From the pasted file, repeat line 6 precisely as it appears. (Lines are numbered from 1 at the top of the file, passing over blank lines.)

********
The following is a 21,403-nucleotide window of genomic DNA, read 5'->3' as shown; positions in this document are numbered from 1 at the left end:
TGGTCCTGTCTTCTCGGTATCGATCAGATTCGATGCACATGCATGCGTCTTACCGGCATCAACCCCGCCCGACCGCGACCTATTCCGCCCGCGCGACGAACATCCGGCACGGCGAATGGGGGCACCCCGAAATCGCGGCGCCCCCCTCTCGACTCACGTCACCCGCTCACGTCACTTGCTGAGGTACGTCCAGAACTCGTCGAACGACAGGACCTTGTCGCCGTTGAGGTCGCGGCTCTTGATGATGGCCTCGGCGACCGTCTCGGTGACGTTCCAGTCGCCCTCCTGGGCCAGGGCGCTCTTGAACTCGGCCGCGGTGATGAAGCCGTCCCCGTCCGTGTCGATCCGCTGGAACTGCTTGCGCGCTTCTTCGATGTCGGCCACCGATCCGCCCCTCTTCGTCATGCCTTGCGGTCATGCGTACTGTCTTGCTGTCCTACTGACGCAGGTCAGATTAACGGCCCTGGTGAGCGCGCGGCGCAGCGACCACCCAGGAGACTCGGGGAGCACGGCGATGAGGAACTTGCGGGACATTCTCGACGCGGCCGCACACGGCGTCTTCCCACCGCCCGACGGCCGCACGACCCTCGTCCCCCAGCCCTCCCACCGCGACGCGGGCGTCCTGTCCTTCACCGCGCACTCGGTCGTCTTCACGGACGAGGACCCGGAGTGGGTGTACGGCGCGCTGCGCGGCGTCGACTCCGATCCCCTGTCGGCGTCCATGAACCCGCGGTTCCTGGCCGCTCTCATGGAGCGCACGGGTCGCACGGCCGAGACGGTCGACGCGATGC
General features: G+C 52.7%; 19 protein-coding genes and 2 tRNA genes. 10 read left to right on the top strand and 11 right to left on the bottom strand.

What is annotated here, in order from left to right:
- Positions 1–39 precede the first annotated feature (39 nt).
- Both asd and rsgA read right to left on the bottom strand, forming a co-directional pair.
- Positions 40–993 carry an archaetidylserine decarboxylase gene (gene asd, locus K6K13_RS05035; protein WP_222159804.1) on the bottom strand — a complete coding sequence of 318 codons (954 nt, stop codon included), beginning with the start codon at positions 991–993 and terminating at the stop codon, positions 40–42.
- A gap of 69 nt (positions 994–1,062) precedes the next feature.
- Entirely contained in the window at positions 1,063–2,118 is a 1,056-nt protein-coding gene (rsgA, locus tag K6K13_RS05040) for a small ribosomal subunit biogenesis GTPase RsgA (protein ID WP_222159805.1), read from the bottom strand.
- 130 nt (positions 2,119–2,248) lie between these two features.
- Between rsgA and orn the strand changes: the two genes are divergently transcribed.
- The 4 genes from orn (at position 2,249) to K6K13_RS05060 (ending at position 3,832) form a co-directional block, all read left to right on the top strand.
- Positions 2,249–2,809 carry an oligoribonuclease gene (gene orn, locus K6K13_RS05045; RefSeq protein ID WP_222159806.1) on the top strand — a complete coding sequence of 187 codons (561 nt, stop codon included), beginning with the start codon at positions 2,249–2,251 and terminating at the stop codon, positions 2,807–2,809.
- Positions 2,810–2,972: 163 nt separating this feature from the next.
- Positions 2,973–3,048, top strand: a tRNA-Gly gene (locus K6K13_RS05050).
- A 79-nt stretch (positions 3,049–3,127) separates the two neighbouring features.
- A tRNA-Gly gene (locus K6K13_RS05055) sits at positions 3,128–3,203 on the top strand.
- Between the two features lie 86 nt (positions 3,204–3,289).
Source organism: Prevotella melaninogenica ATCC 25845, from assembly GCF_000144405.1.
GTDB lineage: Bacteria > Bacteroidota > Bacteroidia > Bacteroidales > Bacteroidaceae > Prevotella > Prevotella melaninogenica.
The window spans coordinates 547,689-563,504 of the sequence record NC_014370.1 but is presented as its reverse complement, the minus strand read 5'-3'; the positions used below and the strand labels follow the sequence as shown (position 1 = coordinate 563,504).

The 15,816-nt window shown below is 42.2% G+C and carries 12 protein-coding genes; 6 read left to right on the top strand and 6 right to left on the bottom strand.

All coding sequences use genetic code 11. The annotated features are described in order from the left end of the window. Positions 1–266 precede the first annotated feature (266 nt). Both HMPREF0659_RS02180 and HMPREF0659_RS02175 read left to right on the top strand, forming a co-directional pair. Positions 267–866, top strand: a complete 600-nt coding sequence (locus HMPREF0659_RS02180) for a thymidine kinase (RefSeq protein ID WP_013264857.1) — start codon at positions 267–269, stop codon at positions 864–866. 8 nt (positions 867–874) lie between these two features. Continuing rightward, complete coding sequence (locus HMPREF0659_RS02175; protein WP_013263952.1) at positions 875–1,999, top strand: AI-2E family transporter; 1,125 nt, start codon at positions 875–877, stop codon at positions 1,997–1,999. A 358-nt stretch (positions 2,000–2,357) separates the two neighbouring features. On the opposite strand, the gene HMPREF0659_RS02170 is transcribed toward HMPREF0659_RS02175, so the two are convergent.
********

- Both asd and rsgA read right to left on the bottom strand, forming a co-directional pair.